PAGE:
3 out of 5
Label: Skin Graft
Produced by: Arlen Thomson (recorded by)
Even on their debut, I have to double check to make sure AIDS Wolf isn’t another moniker for or off-shoot of Arab On Radar. I’m still puzzled that this comparison doesn’t come up more often when I reads bios or reviews: Chloe Lum’s shriek’s often sound like Aaron Paul’s (though there’s something slightly more unhinged and less snide / sinister to Lum’s punked out approach), and the bass / drums / guitar rhythm section loves its single note hammering and drilling percussion, a la AOR. But there are differences, particularly in AIDS Wolf’s penchant for all out noise, whether of the extended blitz variety, or more concise, minute-long versions of that. Still, I cannot not hear Arab in the group’s DNA.
Later albums this wouldn’t be more than a momentary distraction, though, with the material becoming its own beast – fully incensed, and maybe still sounding like AOR, but like stuff that band couldn’t stay insane long enough to write. On Lovvers, AW’s first full album, we’re not there yet: the first few tracks are more in line with the group’s proud claims of being obnoxious and pretentious; whether they’d heard Arab or not (and they must’ve), it sounds like an eager group of kids doing an impression. A solid, promising impression, but nonetheless.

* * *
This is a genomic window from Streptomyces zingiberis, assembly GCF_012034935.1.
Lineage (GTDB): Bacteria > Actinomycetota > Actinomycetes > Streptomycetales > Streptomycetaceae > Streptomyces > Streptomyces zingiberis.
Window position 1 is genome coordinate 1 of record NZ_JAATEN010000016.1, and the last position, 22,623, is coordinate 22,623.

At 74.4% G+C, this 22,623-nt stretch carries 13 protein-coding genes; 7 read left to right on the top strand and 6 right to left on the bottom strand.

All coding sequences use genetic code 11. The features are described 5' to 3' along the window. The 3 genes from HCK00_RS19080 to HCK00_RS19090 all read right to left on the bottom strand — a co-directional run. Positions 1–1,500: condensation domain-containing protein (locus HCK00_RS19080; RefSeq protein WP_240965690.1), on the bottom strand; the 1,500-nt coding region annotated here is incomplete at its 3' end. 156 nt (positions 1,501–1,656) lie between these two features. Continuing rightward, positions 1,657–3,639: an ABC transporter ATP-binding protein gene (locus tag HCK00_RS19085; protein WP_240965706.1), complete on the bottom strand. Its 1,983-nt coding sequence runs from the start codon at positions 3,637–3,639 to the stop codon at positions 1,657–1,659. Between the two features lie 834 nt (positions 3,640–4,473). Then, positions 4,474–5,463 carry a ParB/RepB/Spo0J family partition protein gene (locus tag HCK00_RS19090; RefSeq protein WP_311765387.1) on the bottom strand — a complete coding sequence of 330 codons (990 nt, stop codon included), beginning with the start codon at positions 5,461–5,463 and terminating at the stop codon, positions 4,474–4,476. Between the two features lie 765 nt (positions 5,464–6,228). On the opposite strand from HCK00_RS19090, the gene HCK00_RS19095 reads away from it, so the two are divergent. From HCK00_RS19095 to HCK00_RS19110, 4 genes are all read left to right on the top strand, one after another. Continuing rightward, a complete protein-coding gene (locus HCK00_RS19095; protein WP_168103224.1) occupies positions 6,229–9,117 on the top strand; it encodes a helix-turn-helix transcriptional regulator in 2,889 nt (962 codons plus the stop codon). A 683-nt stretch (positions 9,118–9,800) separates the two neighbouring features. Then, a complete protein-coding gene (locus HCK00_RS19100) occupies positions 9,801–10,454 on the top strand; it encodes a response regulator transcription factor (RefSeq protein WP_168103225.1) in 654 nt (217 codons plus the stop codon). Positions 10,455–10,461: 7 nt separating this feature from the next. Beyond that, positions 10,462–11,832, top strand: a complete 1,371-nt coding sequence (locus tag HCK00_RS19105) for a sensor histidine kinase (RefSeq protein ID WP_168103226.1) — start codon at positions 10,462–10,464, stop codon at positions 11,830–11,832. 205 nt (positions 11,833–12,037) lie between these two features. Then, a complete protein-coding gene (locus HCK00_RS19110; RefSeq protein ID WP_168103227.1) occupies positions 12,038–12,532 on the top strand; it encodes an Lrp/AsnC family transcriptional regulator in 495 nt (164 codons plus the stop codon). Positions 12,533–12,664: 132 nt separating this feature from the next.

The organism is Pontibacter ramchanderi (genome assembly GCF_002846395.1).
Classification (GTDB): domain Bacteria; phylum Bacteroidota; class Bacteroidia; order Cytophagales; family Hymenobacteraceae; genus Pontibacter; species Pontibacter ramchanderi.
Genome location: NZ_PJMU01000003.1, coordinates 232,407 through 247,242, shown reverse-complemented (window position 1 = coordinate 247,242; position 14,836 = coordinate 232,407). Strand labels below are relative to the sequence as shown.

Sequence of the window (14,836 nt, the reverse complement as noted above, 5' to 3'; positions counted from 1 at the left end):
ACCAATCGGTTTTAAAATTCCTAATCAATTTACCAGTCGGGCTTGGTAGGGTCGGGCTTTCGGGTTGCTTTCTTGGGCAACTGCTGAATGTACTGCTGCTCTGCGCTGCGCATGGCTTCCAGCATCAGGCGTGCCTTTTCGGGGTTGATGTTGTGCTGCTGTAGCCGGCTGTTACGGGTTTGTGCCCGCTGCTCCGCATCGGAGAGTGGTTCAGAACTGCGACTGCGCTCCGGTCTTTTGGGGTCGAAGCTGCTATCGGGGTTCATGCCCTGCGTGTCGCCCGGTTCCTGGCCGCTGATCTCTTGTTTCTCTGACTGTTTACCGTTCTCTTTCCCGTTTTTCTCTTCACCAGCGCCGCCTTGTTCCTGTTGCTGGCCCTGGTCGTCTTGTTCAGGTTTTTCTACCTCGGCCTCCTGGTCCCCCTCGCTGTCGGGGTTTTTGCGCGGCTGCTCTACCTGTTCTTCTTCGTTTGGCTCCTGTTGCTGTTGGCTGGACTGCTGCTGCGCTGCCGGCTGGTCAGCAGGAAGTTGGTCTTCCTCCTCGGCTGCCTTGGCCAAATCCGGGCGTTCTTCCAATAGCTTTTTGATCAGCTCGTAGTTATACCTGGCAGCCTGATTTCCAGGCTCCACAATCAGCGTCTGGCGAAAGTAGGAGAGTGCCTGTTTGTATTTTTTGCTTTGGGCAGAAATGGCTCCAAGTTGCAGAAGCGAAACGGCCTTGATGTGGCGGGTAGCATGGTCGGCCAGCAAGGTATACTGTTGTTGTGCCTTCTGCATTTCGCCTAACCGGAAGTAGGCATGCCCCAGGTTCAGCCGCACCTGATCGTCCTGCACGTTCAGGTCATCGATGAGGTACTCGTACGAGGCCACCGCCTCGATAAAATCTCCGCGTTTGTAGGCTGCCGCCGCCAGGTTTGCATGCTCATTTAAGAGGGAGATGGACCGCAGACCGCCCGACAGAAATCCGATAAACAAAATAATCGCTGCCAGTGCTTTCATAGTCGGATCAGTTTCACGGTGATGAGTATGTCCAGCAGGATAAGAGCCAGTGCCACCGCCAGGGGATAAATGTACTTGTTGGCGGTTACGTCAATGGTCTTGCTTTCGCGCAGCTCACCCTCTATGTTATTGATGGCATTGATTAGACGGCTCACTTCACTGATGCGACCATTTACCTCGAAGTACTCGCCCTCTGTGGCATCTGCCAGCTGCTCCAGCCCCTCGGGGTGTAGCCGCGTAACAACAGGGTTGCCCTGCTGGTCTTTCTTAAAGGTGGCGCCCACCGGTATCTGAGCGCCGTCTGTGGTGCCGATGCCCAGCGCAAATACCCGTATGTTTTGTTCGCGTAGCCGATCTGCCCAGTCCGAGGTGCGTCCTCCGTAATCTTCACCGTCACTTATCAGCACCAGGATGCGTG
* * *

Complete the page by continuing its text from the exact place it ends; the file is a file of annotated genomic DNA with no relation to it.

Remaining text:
A few tracks in – starting vaguely with a swooping bass / guitar line on We Multiply – the group starts to dig out a bit of identity, playing off the no-wave concept a tad. This comes into full-force with The Hat Collector; still noisy as shit, but going against the grain by having an ebb and flow structure. It’s a fantastic song. Lovvers sticks with this more “song”-like approach through the excellent Vampire King and Panty Mind, before resorting back to pure AOR stylings on Opposing Walls.
The entire B-side is saved for a noise workout: the 11-minute Some Sexual Drawings. It’s not as widespread as the assault later committed on their split with Athletic Automaton, but it is, again, very promising stuff, and showing how and where the group could draw the line between their style and that of their peers.